This page last reviewed June 2, 2008


California Glass Manufacturing Background


The glass manufacturing companies in California vary in size and range from small privately held companies to large multinational corporations.  There are four major segments in the glass manufacturing industry which are separated by the type of end products generated.  These segments include container glass, fiberglass, flat or float glass, and pressed or blown glass (also known as specialty glass).  Production and consumption for all four segments of the glass manufacturing industry are often concentrated near U.S. population centers due to very high shipping costs of both raw materials and products, and the heavy concentration of end‑use customers.

The container glass segment produces bottles, jars, and other containers that compete with alternative materials such as plastic, aluminum, steel, and paper.  Most of the market for the flat glass segment is comprised from residential and construction, and automotive industry products.  Other products from this segment include mirrors, instrumentation gauges, and architectural items such as table tops and cabinet doors.  The fiberglass segment is composed of two distinct sub-industries: insulation, which is often referred to as glass wool, and textile/reinforcement fibers, which are continuous fiber strands used to reinforce plastics and other materials important to the transportation, marine, and construction industries.  The specialty glass segment is very diverse and consists of traditional products, such as lighting, cookware, and television glass components along with newer products such as fiber optics, photonics, flat screen displays, and liquid crystal display panels.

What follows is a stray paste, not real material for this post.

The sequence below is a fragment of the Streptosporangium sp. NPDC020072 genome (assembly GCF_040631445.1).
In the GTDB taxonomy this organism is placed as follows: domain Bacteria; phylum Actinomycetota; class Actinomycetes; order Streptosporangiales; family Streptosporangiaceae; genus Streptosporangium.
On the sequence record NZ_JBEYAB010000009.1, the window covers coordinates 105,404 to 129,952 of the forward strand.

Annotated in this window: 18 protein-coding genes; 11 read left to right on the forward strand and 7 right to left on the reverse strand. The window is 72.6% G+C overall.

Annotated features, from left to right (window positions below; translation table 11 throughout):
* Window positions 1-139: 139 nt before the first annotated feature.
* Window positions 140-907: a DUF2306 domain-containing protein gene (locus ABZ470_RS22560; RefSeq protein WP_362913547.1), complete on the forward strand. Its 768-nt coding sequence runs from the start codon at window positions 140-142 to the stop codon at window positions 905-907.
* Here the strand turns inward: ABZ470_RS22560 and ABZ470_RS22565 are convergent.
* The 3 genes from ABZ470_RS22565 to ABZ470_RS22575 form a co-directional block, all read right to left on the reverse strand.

There are federal regulations on the glass manufacturing industry that regulate the emission of toxic air contaminants (TACs) and/or criteria pollutants.  Local California air districts have either incorporated these regulations or have been granted equivalency and given authority to implement district rules to reduce emissions of criteria pollutants and TACs from fiberglass manufacturing plants and criteria pollutants from all other glass manufacturing plants.  In addition, California Beverage Container Recycling Program (CA Beverage Container Recycling & Litter Reduction Act) and Fiberglass Recycled Content Act of 1991 require glass container manufacturers in California to use at least 35 percent cullet (recycled glass) in their products and fiberglass manufacturers that manufacturer or sell in California to use at least 30 percent cullet in their products.  The Department of Conservation is the agency that implements the California Beverage Container Recycling Program and the Fiberglass Recycling Content Act of 1991.


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